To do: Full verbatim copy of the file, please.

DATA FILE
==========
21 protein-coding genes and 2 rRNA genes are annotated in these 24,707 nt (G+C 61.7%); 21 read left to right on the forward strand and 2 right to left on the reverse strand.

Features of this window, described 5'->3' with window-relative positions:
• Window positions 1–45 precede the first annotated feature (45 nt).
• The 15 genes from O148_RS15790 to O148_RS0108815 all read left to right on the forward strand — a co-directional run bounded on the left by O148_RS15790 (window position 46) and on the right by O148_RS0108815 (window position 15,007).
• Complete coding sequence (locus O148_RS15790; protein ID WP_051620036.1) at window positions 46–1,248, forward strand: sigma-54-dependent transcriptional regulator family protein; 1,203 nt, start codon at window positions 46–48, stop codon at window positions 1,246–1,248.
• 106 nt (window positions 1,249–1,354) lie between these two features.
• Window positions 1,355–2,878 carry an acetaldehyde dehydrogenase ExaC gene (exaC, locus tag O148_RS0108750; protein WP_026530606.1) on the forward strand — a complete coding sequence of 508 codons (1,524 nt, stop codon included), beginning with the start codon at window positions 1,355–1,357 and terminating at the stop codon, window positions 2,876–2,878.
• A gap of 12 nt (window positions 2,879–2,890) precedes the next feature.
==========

21 protein-coding genes and 2 rRNA genes are annotated in these 24,707 nt (G+C 61.7%); 21 read left to right on the forward strand and 2 right to left on the reverse strand.

Features of this window, described 5'->3' with window-relative positions:
• Window positions 1–45 precede the first annotated feature (45 nt).
• The 15 genes from O148_RS15790 to O148_RS0108815 all read left to right on the forward strand — a co-directional run bounded on the left by O148_RS15790 (window position 46) and on the right by O148_RS0108815 (window position 15,007).
• Complete coding sequence (locus O148_RS15790; protein ID WP_051620036.1) at window positions 46–1,248, forward strand: sigma-54-dependent transcriptional regulator family protein; 1,203 nt, start codon at window positions 46–48, stop codon at window positions 1,246–1,248.
• 106 nt (window positions 1,249–1,354) lie between these two features.
• Window positions 1,355–2,878 carry an acetaldehyde dehydrogenase ExaC gene (exaC, locus tag O148_RS0108750; protein WP_026530606.1) on the forward strand — a complete coding sequence of 508 codons (1,524 nt, stop codon included), beginning with the start codon at window positions 1,355–1,357 and terminating at the stop codon, window positions 2,876–2,878.
• A gap of 12 nt (window positions 2,879–2,890) precedes the next feature.